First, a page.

Ancient Maya City Discovered Under Guatemala Rainforest Covers 650 Square Miles Below Ground

Rosemary Giles
Photo Credit: DeAgostini / Getty Images
Photo Credit: DeAgostini / Getty Images

Ancient Maya ruins are some of the most incredible in the world, often including stunning pyramids that reach high up above the treeline. As it turns out, there are some extensive ruins still hidden away in Central America. Using laser technology, a group of researchers has recently discovered a previously unknown Maya site located in the middle of a rainforest. Even more impressive, it spans 650 square miles underground.

Maya Guatemala

The Maya people lived throughout Mesoamerica, present-day Mexico and Central America, prior to the arrival of the Spanish in the 16th century. Their civilization peaked between 250 and 900 AD, which is when many of their largest and most impressive cities were built. Among these well-known sites are Coba, Tulum, and Chichen Itza, all in Mexico, and Tikal, located in Guatemala.

View of the Tikal archaeological site.
Temples at the Tikal archaeological site, the most famous Maya ruins in Guatemala, 2003. (Photo Credit: DeAgostini/ Getty Images)

There are many other sites in Guatemala, as there was a large Maya population that lived on these lands. In fact, there still is. Most surviving Maya live in Guatemala, with approximately 40 percent of the total population claiming this ancestry. It is because of this rich history that the researchers who published their findings – from Guatemalan, French, and American universities – looked into this area.

Innovative technology

The team went into the project using LiDAR (light detection and ranging) technology – laser lights that are bounced off surfaces to create a map based on how long it takes the waves to return. This technique has been increasingly used by researchers, particularly those operating in dense forests. The lasers not only penetrate the canopy but also the ground, revealing what lies below the surface.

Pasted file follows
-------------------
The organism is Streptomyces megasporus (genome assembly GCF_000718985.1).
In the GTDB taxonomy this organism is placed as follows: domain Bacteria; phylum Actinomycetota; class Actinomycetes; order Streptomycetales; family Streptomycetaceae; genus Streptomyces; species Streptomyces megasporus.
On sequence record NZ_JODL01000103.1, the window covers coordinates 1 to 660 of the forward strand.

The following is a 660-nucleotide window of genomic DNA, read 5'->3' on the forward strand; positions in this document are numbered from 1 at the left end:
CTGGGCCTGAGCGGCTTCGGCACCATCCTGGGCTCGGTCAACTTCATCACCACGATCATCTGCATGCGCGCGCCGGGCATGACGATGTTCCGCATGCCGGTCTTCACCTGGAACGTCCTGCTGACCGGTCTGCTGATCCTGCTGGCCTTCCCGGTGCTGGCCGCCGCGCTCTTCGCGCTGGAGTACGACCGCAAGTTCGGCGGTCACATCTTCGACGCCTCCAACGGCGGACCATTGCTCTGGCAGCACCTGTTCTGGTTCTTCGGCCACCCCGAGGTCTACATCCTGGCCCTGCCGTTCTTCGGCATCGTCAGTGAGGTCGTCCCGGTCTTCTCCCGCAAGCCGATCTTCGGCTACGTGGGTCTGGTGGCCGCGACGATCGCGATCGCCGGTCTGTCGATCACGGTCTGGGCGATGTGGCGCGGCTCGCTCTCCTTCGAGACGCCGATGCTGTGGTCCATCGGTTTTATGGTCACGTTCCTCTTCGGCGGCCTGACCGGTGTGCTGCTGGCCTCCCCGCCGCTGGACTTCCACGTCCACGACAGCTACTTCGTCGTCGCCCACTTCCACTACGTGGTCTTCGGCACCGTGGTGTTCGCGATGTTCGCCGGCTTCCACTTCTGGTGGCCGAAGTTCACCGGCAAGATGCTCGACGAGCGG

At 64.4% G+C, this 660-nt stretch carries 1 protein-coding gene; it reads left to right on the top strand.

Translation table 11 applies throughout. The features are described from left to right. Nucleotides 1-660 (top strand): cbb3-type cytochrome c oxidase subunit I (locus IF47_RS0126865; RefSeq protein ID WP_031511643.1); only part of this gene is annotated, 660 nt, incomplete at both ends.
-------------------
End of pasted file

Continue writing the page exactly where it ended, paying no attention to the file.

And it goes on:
Aerial LiDAR imaging of Maya ruins in the rainforest.
LiDAR imaging of two areas of Maya ruins, the upper known as El Hospital, and the lower as Noholnal. (Photo Credit: Cambridge University Press / CC BY 4.0)

This was exactly the case for the Guatemala discovery, as the team was investigating the Mirador-Calakmul Karst Basin, a thriving jungle that limited their ability to use other methods. They conducted an aerial survey, allowing the team to create a map of the forested area without ever having to set foot in it. What they discovered was truly incredible, as researchers could see the full layout of this underground Maya region.

New understandings

Not only did they discover a 2,000-year-old Maya site, but they were able to identify almost 1,000 individual settlements connected by 100 miles of causeway to enable easy movement between locations. The creation of these roads would have required the use of collective labor. This discovery is especially important as it goes against the previously held view that Mesoamerican villages weren’t densely populated.

Digital rendering of ancient Mayan site.
Map of the recently discovered Maya site in Guatemala. (Photo Credit: Cambridge University Press/ CC BY 4.0)

Notably, many of these villages had ball courts, as well as large pyramids which would have been used for work, recreation, or as political spaces. The research team was also able to identify canals and reservoirs near the settlements which allowed for easy movement of water, or easy storage during times of drought. Each of these finds indicates that the people living in the area had definite governance and organizational strategies.

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The team will move ahead with trying to organize each of the sites into their proper boundaries according to how they were once connected. They will then name those locations.